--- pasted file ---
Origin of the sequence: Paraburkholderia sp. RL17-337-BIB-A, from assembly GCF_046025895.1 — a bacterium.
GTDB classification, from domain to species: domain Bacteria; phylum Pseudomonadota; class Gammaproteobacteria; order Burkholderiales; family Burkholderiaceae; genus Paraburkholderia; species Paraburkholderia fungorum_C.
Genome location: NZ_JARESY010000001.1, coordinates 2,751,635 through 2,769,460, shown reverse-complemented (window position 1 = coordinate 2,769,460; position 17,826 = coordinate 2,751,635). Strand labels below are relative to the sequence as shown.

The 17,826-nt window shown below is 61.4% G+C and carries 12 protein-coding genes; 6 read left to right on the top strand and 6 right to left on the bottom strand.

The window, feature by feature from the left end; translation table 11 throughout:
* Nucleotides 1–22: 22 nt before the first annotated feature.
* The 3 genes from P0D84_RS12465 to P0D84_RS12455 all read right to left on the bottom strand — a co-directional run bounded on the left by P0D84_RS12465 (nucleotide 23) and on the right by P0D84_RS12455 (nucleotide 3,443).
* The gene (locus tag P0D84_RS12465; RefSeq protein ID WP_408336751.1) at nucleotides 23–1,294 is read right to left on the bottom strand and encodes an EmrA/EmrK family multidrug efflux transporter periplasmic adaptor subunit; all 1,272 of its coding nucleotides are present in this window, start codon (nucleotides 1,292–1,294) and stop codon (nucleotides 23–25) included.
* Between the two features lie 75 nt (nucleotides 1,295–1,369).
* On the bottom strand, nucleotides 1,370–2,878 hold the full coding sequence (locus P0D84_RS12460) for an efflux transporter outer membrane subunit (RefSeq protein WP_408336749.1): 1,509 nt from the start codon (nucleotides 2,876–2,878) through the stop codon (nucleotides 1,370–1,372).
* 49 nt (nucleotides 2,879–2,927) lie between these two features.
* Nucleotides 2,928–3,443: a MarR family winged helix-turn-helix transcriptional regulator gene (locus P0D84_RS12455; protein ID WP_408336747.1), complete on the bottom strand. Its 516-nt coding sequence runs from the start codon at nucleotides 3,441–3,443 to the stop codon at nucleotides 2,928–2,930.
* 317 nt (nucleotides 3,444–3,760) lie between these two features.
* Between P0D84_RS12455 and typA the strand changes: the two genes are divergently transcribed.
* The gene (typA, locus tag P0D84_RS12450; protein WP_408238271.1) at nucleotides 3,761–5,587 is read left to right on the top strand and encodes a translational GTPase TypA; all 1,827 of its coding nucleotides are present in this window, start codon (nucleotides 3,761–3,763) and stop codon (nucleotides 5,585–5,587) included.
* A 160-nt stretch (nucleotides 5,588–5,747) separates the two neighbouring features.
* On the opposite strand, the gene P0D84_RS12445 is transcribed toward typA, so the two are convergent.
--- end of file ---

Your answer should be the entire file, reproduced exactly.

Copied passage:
Origin of the sequence: Paraburkholderia sp. RL17-337-BIB-A, from assembly GCF_046025895.1 — a bacterium.
GTDB classification, from domain to species: domain Bacteria; phylum Pseudomonadota; class Gammaproteobacteria; order Burkholderiales; family Burkholderiaceae; genus Paraburkholderia; species Paraburkholderia fungorum_C.
Genome location: NZ_JARESY010000001.1, coordinates 2,751,635 through 2,769,460, shown reverse-complemented (window position 1 = coordinate 2,769,460; position 17,826 = coordinate 2,751,635). Strand labels below are relative to the sequence as shown.

The 17,826-nt window shown below is 61.4% G+C and carries 12 protein-coding genes; 6 read left to right on the top strand and 6 right to left on the bottom strand.

The window, feature by feature from the left end; translation table 11 throughout:
* Nucleotides 1–22: 22 nt before the first annotated feature.
* The 3 genes from P0D84_RS12465 to P0D84_RS12455 all read right to left on the bottom strand — a co-directional run bounded on the left by P0D84_RS12465 (nucleotide 23) and on the right by P0D84_RS12455 (nucleotide 3,443).
* The gene (locus tag P0D84_RS12465; RefSeq protein ID WP_408336751.1) at nucleotides 23–1,294 is read right to left on the bottom strand and encodes an EmrA/EmrK family multidrug efflux transporter periplasmic adaptor subunit; all 1,272 of its coding nucleotides are present in this window, start codon (nucleotides 1,292–1,294) and stop codon (nucleotides 23–25) included.
* Between the two features lie 75 nt (nucleotides 1,295–1,369).
* On the bottom strand, nucleotides 1,370–2,878 hold the full coding sequence (locus P0D84_RS12460) for an efflux transporter outer membrane subunit (RefSeq protein WP_408336749.1): 1,509 nt from the start codon (nucleotides 2,876–2,878) through the stop codon (nucleotides 1,370–1,372).
* 49 nt (nucleotides 2,879–2,927) lie between these two features.
* Nucleotides 2,928–3,443: a MarR family winged helix-turn-helix transcriptional regulator gene (locus P0D84_RS12455; protein ID WP_408336747.1), complete on the bottom strand. Its 516-nt coding sequence runs from the start codon at nucleotides 3,441–3,443 to the stop codon at nucleotides 2,928–2,930.
* 317 nt (nucleotides 3,444–3,760) lie between these two features.
* Between P0D84_RS12455 and typA the strand changes: the two genes are divergently transcribed.
* The gene (typA, locus tag P0D84_RS12450; protein WP_408238271.1) at nucleotides 3,761–5,587 is read left to right on the top strand and encodes a translational GTPase TypA; all 1,827 of its coding nucleotides are present in this window, start codon (nucleotides 3,761–3,763) and stop codon (nucleotides 5,585–5,587) included.
* A 160-nt stretch (nucleotides 5,588–5,747) separates the two neighbouring features.
* On the opposite strand, the gene P0D84_RS12445 is transcribed toward typA, so the two are convergent.